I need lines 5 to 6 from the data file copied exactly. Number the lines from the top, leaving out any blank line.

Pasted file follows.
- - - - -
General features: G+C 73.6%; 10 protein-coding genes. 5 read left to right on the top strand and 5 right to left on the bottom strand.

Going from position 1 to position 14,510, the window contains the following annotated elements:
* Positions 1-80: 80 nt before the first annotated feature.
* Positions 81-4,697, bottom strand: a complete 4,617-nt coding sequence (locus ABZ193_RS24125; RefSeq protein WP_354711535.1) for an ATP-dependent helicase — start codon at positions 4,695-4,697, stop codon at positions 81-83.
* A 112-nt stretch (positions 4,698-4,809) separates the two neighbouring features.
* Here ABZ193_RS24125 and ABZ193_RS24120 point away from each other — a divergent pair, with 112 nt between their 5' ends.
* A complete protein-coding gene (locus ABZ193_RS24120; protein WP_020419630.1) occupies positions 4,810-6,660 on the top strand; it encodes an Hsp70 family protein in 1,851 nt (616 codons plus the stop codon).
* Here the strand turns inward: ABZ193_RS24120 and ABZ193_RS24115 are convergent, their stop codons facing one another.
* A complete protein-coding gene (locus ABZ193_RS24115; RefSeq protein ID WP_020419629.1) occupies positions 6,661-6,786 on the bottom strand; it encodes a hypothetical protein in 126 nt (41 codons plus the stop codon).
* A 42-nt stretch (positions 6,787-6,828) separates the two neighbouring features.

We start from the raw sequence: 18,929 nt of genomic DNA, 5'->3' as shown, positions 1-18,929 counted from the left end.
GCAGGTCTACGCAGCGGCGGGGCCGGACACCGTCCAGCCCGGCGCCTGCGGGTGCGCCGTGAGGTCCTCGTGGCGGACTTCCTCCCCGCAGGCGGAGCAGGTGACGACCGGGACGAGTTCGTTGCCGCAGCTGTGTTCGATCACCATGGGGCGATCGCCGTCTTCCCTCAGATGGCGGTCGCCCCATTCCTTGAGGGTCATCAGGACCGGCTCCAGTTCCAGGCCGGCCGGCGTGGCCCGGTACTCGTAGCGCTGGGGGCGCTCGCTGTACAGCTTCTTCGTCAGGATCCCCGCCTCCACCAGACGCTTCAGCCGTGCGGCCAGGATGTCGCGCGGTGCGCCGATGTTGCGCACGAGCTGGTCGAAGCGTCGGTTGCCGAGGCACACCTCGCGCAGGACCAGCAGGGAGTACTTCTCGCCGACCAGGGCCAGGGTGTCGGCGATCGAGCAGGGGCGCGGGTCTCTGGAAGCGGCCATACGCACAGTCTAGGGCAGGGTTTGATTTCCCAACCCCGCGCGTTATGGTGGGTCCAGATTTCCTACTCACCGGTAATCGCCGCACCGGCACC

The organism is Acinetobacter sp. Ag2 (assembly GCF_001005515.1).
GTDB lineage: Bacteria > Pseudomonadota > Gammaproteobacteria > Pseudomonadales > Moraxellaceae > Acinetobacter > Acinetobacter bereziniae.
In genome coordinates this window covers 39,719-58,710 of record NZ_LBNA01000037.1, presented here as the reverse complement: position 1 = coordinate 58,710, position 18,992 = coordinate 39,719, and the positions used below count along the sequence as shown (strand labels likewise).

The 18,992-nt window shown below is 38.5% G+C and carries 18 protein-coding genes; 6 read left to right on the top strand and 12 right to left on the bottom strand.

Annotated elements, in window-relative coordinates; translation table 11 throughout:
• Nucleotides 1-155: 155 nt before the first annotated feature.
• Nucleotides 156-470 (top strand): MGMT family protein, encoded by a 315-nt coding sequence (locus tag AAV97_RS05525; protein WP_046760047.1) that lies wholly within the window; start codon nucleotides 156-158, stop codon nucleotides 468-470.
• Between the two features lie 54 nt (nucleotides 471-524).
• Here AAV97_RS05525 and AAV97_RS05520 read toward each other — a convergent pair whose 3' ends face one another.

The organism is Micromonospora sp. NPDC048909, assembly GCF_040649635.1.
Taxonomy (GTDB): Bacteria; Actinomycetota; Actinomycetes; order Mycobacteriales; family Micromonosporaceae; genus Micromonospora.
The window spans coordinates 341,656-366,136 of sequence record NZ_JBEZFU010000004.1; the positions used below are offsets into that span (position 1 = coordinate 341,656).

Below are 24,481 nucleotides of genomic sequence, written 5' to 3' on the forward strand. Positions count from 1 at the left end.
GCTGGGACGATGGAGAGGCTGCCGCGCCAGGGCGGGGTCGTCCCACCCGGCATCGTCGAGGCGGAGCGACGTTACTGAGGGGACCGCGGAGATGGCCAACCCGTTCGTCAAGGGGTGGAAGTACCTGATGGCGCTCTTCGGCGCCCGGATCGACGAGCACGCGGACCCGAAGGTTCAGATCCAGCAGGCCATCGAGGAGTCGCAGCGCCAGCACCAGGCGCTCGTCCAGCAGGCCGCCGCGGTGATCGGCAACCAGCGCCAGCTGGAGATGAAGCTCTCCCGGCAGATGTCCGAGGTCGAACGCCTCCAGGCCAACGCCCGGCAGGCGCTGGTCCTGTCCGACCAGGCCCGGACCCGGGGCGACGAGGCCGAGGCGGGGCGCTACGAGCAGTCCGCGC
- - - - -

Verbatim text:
* A 112-nt stretch (positions 4,698-4,809) separates the two neighbouring features.
* Here ABZ193_RS24125 and ABZ193_RS24120 point away from each other — a divergent pair, with 112 nt between their 5' ends.